- Irwin Garfinkel and Timothy Smeeding
- October 2010
- Link to dp138710 (PDF)
Many believe that the welfare state undermines productivity, economic growth and development; that the United States has an unusually small welfare state; and finally that the United States is and always has been a welfare state laggard. This paper shows that all three propositions are false when one includes education along with cash benefits and health care support as part of the welfare state. We argue that the social programs that constitute the welfare state complement capitalism and enrich nations. The American welfare state is not unusually small, but, it is peculiar in its reliance upon the combination of employer-provided benefits and weak cash benefit programs for the poor. Finally, the United States rather than always being a laggard in welfare state development was a leader in the provision of public education for most of its history, but now lags behind other rich nations.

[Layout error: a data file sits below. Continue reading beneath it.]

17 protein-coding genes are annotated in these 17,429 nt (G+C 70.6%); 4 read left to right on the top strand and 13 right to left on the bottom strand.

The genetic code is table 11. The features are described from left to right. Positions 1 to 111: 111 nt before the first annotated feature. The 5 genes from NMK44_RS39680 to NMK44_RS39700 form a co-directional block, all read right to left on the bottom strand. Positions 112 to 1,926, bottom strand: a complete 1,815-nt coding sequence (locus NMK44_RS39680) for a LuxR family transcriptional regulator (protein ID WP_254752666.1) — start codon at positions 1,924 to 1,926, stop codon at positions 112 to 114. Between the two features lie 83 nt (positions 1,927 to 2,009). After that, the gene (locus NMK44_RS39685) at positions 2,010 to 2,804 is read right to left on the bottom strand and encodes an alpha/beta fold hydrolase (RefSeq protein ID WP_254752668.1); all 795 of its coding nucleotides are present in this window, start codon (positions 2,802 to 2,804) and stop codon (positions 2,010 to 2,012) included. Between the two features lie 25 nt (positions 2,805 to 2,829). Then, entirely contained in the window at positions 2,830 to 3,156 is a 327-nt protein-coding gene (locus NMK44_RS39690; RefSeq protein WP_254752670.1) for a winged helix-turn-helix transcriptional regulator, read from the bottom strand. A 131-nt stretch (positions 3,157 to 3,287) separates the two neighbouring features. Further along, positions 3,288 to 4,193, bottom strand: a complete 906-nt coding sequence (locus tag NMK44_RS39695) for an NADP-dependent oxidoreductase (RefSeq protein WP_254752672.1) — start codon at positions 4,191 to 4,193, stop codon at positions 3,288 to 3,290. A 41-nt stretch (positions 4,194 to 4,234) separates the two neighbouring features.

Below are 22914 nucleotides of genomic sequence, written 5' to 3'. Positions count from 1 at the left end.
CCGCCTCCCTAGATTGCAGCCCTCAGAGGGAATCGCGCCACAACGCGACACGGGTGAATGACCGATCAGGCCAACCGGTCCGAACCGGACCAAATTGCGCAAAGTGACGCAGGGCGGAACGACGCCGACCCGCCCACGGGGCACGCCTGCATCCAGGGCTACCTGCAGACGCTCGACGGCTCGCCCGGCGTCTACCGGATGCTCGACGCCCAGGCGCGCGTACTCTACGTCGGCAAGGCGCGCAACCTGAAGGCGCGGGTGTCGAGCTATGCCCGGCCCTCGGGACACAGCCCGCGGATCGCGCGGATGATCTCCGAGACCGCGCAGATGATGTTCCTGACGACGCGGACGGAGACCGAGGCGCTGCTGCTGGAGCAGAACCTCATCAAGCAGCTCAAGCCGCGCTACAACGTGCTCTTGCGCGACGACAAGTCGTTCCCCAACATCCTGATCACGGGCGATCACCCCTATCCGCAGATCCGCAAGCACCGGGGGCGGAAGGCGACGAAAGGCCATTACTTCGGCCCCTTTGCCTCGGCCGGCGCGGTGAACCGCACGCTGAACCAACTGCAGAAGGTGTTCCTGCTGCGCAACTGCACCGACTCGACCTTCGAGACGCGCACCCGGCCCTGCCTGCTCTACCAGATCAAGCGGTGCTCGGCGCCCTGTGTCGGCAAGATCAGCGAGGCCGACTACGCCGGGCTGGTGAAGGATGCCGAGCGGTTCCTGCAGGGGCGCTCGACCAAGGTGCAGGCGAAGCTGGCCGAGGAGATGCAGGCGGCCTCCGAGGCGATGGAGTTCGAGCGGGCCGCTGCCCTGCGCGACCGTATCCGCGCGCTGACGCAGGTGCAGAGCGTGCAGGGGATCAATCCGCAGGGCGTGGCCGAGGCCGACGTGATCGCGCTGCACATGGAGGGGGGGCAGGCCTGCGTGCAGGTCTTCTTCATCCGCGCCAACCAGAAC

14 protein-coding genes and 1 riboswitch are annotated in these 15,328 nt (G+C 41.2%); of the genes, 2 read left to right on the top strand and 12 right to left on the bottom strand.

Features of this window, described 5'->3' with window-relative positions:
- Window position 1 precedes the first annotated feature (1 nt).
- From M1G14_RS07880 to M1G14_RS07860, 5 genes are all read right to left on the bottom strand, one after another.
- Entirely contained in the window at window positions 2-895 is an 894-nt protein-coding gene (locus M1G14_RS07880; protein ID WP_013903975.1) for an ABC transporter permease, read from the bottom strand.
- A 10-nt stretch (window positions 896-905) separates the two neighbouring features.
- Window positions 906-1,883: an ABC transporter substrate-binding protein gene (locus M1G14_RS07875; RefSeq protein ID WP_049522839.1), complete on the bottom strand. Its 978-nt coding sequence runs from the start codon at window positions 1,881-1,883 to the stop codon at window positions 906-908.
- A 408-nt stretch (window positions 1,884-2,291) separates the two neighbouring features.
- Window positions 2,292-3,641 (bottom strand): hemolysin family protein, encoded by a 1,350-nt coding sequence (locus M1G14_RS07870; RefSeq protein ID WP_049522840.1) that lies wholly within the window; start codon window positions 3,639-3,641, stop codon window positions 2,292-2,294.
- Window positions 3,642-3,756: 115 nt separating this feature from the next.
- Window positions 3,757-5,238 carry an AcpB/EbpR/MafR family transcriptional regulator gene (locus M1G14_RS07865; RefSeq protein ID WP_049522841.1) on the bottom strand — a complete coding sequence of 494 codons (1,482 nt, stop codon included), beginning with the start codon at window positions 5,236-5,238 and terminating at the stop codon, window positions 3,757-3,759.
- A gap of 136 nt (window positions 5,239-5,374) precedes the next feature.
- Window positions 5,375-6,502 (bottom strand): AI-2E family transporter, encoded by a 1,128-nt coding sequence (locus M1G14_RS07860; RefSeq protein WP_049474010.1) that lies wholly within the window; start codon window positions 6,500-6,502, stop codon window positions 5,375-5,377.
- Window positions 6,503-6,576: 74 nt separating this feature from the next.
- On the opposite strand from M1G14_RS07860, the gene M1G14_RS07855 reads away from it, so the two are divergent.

American Recovery and Reinvestment Act (ARRA), Cross-National Comparison, Earned Income Tax Credit (EITC), Head Start, Housing Vouchers/Section 8, Medicaid, Public Housing, SNAP/Food Stamps, SSI/SSDI, TANF/AFDC/W-2, Unemployment Insurance (UI), Welfare, Welfare Reform/PRWORA